Now that I am currently ‘on location’ in Brazil, helping out with the coverage of the ongoing public protests, I am rediscovering what it is to work in a language that you can’t fully communicate in. You might think it’s a big disadvantage but sometimes the ‘foreign factor’ of speaking to people as a full on gringo, imposing on them to understand your English scattered with a few words in the local lingo is somehow like a key…people get what you want to know and the surprising result is that it disarms them, they open to you in ways that they might not if you were a local journalist or even a national working for a foreign media. In a region where the profession of journalism is for the most part despised you learn all the time more you got to make the most of ‘whatever helps’!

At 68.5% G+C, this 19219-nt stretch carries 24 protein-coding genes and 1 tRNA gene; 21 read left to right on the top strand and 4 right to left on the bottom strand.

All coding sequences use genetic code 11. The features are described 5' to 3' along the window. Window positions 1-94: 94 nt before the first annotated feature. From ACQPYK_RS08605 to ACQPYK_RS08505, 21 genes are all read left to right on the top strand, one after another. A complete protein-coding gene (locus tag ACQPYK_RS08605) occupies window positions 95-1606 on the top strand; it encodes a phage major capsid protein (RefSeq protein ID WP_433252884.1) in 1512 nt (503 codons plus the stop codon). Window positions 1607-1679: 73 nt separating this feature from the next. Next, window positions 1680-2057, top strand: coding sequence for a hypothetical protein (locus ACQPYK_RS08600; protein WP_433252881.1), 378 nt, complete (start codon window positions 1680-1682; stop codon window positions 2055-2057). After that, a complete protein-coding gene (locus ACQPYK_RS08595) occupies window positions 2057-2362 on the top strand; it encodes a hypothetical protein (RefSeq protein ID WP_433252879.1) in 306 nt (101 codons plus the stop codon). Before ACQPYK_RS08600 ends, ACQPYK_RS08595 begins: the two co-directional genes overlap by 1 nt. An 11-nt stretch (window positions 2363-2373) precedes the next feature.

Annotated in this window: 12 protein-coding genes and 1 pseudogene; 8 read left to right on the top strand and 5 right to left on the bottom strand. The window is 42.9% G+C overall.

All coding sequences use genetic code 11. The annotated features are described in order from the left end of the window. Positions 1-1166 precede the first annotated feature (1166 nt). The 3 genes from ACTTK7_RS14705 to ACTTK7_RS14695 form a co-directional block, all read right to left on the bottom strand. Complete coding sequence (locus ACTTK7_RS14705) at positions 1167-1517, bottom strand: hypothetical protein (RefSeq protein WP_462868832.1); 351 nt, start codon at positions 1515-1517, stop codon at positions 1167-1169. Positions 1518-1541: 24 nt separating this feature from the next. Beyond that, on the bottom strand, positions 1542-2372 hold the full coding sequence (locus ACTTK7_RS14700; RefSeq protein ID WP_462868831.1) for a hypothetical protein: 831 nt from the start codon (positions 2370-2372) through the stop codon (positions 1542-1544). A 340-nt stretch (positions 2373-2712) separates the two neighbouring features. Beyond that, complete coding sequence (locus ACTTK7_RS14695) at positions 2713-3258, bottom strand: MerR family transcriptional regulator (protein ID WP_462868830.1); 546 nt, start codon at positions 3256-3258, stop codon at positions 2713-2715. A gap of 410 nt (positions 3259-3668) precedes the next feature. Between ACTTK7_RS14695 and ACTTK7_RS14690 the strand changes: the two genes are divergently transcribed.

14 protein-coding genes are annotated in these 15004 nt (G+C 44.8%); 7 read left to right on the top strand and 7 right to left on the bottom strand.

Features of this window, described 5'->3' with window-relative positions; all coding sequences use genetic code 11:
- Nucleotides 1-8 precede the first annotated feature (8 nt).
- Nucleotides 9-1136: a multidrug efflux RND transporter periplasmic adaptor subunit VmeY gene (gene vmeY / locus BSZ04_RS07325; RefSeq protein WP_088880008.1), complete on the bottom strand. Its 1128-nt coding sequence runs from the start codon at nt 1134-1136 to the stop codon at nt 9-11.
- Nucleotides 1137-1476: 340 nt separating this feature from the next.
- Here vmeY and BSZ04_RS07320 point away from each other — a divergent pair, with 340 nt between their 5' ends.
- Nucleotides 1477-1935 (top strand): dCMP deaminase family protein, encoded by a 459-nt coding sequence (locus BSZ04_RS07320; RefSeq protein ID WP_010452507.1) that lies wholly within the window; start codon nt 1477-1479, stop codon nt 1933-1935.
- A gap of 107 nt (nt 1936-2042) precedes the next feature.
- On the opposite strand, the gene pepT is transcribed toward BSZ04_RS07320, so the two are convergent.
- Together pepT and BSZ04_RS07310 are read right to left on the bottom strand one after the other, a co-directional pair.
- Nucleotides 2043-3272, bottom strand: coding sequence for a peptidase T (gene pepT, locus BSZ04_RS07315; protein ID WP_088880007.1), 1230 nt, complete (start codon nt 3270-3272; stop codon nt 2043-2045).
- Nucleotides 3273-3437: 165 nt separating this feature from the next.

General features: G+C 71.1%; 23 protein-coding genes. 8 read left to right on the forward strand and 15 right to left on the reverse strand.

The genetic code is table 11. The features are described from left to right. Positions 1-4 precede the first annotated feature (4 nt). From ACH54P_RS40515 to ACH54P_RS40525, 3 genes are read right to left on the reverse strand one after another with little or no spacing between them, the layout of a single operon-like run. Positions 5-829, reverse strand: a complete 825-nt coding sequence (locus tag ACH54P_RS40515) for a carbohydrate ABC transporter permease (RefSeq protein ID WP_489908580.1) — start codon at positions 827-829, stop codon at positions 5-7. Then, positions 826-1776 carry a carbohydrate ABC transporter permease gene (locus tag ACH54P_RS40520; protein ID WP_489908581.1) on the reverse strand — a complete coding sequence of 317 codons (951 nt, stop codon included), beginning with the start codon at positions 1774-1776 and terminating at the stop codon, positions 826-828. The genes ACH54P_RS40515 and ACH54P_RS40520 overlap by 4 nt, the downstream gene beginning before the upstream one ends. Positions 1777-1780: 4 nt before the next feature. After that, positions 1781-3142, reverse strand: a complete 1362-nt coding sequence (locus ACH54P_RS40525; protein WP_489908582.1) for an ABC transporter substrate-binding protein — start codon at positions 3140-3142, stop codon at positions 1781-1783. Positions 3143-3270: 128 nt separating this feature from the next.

Was jetissoned to Sao Paulo on Wednesday to help with the coverage of recent protests sparked off the back of growing social discord in Latin America’s largest country.
These screen grabs are from thursday night, showing a clash as large number of protestors objected to the participation of a socialist party in the demonstrations…the protests in Sao Paulo though were mainly peaceful
Yesterday I had to interview a holocaust survivor for an investigative piece I am working on about the Nazi foothold in Argentina in the 1930’s. Sometimes in interviews it is very difficult to know when and where you have to be assertive in directiong, while letting the interviewee communicate with you but making sure you have them addressing the particular point that you need them to address for your story….this was such a case.
At the end of the interview, we chatted and after she told me about the horrors she visits nightly in her dreams…she asked me how do I manage to sleep with all the stories I witness or get recounted to me….
Just reading this article in the Guardian and relating it to our recent piece in Epecuen